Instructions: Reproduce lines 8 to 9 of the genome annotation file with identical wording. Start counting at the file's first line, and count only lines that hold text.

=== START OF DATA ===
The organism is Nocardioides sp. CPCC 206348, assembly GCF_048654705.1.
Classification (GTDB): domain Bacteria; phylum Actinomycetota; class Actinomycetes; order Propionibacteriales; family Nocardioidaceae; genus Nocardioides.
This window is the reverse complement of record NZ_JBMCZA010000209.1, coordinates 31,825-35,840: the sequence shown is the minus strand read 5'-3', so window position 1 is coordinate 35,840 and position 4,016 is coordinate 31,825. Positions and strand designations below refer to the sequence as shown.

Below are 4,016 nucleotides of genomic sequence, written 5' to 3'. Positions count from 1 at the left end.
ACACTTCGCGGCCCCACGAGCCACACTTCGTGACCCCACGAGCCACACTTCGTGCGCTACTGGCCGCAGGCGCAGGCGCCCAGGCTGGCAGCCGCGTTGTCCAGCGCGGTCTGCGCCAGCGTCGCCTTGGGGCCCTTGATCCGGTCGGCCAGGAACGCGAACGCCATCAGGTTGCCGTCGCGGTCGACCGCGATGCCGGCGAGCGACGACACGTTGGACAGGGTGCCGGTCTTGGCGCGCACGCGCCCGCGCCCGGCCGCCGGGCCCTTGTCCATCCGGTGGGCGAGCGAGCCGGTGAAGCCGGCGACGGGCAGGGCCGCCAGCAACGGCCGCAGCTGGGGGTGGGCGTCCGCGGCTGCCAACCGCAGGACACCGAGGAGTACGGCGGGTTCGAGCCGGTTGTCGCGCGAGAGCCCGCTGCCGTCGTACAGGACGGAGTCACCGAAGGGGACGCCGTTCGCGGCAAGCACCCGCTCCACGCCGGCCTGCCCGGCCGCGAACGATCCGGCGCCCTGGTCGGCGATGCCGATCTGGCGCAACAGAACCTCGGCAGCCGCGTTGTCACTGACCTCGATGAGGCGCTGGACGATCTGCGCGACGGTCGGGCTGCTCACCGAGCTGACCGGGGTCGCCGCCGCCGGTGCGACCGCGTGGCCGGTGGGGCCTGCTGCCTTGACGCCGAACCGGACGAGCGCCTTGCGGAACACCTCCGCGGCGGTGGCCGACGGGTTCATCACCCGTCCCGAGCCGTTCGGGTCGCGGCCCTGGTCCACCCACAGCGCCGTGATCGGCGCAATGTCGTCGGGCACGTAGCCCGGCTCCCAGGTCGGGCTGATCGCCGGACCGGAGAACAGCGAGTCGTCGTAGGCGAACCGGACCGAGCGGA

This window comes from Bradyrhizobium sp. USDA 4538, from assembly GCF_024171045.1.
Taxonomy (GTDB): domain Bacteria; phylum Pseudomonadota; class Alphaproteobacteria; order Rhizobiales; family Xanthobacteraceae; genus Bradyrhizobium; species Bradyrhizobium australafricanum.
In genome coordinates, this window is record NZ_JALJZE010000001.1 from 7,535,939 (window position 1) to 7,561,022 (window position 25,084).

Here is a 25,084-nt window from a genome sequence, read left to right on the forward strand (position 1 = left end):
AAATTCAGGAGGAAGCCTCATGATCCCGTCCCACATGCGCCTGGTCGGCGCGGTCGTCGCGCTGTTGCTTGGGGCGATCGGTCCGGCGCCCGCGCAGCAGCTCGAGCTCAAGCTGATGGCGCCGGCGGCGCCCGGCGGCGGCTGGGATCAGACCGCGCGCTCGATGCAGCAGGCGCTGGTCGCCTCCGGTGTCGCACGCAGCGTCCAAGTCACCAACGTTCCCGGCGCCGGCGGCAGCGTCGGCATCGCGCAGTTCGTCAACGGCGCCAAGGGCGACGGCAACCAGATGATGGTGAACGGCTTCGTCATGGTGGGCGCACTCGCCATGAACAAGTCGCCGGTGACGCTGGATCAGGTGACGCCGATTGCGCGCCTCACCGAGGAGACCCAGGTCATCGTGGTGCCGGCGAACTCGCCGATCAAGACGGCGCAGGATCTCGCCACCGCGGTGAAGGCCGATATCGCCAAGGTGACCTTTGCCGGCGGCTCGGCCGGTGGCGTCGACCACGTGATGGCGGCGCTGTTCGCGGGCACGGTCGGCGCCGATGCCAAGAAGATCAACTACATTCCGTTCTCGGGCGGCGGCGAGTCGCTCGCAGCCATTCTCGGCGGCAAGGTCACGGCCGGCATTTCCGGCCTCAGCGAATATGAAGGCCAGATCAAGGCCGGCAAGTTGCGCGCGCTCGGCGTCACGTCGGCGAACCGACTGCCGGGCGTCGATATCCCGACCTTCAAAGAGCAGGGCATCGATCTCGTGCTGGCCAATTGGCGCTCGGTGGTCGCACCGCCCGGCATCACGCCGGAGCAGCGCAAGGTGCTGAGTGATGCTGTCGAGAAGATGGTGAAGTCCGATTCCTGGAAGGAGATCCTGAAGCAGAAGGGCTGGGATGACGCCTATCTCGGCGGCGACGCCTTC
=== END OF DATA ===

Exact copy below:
In genome coordinates, this window is record NZ_JALJZE010000001.1 from 7,535,939 (window position 1) to 7,561,022 (window position 25,084).

Here is a 25,084-nt window from a genome sequence, read left to right on the forward strand (position 1 = left end):